A Single Man
Tom Ford, an Austin, Texas native, made a stunning directorial debut with A Single Man, directing Colin Firth to an Academy Award nomination for best actor. Ford’s on solid footing when he steps behind the camera. I couldn’t believe that he wrote, directed, and produced this film. His technique, while not flawless, is fanciful, sexy, classy, artsy, but hardly original. And this may be the reason for this film not making the Best Picture list this year. However, Ford might want to trademark the “getting wet” subtle sexual currency he employs to pull the audience dryly into its murky depths. Ford achieves this with streaming metaphors that are mostly underwater, no doubt meant to depict the sexual satiation attended by the large libido of any single gay man.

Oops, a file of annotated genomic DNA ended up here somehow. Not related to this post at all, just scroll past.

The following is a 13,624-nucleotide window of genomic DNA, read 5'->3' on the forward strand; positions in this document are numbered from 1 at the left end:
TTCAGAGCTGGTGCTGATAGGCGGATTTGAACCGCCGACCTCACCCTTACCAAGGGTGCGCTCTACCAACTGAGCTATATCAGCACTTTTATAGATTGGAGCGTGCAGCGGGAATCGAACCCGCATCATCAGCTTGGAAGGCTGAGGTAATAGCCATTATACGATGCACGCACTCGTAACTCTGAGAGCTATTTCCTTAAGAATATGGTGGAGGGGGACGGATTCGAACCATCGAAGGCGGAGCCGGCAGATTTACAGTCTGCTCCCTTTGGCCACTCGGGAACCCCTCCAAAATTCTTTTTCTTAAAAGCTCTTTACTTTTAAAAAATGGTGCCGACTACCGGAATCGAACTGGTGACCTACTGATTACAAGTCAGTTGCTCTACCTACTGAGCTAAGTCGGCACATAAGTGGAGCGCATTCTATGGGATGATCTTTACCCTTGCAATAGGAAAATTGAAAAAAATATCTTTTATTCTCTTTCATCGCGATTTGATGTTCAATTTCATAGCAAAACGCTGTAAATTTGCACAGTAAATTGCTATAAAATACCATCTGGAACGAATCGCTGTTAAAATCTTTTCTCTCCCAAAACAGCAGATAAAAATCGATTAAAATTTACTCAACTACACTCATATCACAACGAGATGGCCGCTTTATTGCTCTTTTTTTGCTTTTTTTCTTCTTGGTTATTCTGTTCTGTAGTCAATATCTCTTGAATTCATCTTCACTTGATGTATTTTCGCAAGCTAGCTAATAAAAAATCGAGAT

A Single Man, set in 1961, compresses its action into one day in the life of George (Colin Firth). It is a special day, however, the day the brother of his long-time love Jim calls to tell him that Jim has died. And aside from his premonition, we find George lost in private musings the whole day as he recounts their shared life in flashbacks and the latest innuendo. George suits up Santa Monica-style. His attire and university professor stature provide the “beard” indispensable in an underground, straight-laced American ecosystem circa 1961. Life for George is an architect’s dream minus the wife in apron and the children. The audience gets a titillating look at what it means to be a successful single man in the closet.